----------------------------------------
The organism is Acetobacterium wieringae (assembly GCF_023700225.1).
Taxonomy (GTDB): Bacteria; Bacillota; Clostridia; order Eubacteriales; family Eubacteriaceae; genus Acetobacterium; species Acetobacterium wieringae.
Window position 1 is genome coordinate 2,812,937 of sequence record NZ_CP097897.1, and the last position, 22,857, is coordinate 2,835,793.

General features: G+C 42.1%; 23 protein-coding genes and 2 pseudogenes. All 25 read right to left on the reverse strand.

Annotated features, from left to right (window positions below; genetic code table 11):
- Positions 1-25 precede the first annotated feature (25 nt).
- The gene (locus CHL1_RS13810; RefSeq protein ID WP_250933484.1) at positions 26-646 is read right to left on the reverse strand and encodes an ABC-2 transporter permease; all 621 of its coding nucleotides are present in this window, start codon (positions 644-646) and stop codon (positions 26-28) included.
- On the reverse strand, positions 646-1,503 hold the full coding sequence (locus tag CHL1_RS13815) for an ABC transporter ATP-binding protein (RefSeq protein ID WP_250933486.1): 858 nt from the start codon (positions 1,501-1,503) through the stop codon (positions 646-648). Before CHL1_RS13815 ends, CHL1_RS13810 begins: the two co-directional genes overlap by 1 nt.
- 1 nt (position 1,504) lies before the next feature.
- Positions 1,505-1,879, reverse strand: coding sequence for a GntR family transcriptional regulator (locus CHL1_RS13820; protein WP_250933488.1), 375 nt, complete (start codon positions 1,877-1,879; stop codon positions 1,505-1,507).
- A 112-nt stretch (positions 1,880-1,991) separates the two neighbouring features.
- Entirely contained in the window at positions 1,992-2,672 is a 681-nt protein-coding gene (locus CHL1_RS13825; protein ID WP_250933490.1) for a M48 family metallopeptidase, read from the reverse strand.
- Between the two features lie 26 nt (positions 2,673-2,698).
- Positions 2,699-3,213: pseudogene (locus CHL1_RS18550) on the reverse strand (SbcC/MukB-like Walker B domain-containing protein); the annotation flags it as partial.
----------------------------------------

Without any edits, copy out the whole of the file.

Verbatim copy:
The organism is Acetobacterium wieringae (assembly GCF_023700225.1).
Taxonomy (GTDB): Bacteria; Bacillota; Clostridia; order Eubacteriales; family Eubacteriaceae; genus Acetobacterium; species Acetobacterium wieringae.
Window position 1 is genome coordinate 2,812,937 of sequence record NZ_CP097897.1, and the last position, 22,857, is coordinate 2,835,793.

General features: G+C 42.1%; 23 protein-coding genes and 2 pseudogenes. All 25 read right to left on the reverse strand.

Annotated features, from left to right (window positions below; genetic code table 11):
- Positions 1-25 precede the first annotated feature (25 nt).
- The gene (locus CHL1_RS13810; RefSeq protein ID WP_250933484.1) at positions 26-646 is read right to left on the reverse strand and encodes an ABC-2 transporter permease; all 621 of its coding nucleotides are present in this window, start codon (positions 644-646) and stop codon (positions 26-28) included.
- On the reverse strand, positions 646-1,503 hold the full coding sequence (locus tag CHL1_RS13815) for an ABC transporter ATP-binding protein (RefSeq protein ID WP_250933486.1): 858 nt from the start codon (positions 1,501-1,503) through the stop codon (positions 646-648). Before CHL1_RS13815 ends, CHL1_RS13810 begins: the two co-directional genes overlap by 1 nt.
- 1 nt (position 1,504) lies before the next feature.
- Positions 1,505-1,879, reverse strand: coding sequence for a GntR family transcriptional regulator (locus CHL1_RS13820; protein WP_250933488.1), 375 nt, complete (start codon positions 1,877-1,879; stop codon positions 1,505-1,507).
- A 112-nt stretch (positions 1,880-1,991) separates the two neighbouring features.
- Entirely contained in the window at positions 1,992-2,672 is a 681-nt protein-coding gene (locus CHL1_RS13825; protein ID WP_250933490.1) for a M48 family metallopeptidase, read from the reverse strand.
- Between the two features lie 26 nt (positions 2,673-2,698).
- Positions 2,699-3,213: pseudogene (locus CHL1_RS18550) on the reverse strand (SbcC/MukB-like Walker B domain-containing protein); the annotation flags it as partial.